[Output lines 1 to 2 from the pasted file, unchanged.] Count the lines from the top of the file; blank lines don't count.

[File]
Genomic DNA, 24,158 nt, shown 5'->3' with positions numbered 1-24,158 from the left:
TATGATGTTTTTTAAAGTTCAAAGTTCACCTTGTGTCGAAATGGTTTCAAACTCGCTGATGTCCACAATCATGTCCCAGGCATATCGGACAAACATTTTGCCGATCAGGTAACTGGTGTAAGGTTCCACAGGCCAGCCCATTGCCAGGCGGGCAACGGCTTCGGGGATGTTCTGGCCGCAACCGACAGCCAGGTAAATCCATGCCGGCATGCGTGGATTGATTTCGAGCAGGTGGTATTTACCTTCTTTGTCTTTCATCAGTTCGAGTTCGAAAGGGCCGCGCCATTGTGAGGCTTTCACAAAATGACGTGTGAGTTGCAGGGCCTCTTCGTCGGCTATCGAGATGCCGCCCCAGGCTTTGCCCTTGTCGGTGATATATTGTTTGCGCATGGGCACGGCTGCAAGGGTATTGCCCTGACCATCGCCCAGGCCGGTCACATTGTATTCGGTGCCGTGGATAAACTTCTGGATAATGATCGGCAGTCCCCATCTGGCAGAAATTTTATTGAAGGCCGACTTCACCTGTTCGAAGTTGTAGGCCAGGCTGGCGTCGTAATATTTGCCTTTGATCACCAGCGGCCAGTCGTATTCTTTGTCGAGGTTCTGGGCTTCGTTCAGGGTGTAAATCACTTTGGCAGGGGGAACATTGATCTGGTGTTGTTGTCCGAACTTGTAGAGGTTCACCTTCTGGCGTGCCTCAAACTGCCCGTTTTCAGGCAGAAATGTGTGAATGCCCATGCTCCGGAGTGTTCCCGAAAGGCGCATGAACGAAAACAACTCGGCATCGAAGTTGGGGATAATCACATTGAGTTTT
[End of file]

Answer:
Genomic DNA, 24,158 nt, shown 5'->3' with positions numbered 1-24,158 from the left:
TATGATGTTTTTTAAAGTTCAAAGTTCACCTTGTGTCGAAATGGTTTCAAACTCGCTGATGTCCACAATCATGTCCCAGGCATATCGGACAAACATTTTGCCGATCAGGTAACTGGTGTAAGGTTCCACAGGCCAGCCCATTGCCAGGCGGGCAACGGCTTCGGGGATGTTCTGGCCGCAACCGACAGCCAGGTAAATCCATGCCGGCATGCGTGGATTGATTTCGAGCAGGTGGTATTTACCTTCTTTGTCTTTCATCAGTTCGAGTTCGAAAGGGCCGCGCCATTGTGAGGCTTTCACAAAATGACGTGTGAGTTGCAGGGCCTCTTCGTCGGCTATCGAGATGCCGCCCCAGGCTTTGCCCTTGTCGGTGATATATTGTTTGCGCATGGGCACGGCTGCAAGGGTATTGCCCTGACCATCGCCCAGGCCGGTCACATTGTATTCGGTGCCGTGGATAAACTTCTGGATAATGATCGGCAGTCCCCATCTGGCAGAAATTTTATTGAAGGCCGACTTCACCTGTTCGAAGTTGTAGGCCAGGCTGGCGTCGTAATATTTGCCTTTGATCACCAGCGGCCAGTCGTATTCTTTGTCGAGGTTCTGGGCTTCGTTCAGGGTGTAAATCACTTTGGCAGGGGGAACATTGATCTGGTGTTGTTGTCCGAACTTGTAGAGGTTCACCTTCTGGCGTGCCTCAAACTGCCCGTTTTCAGGCAGAAATGTGTGAATGCCCATGCTCCGGAGTGTTCCCGAAAGGCGCATGAACGAAAACAACTCGGCATCGAAGTTGGGGATAATCACATTGAGTTTT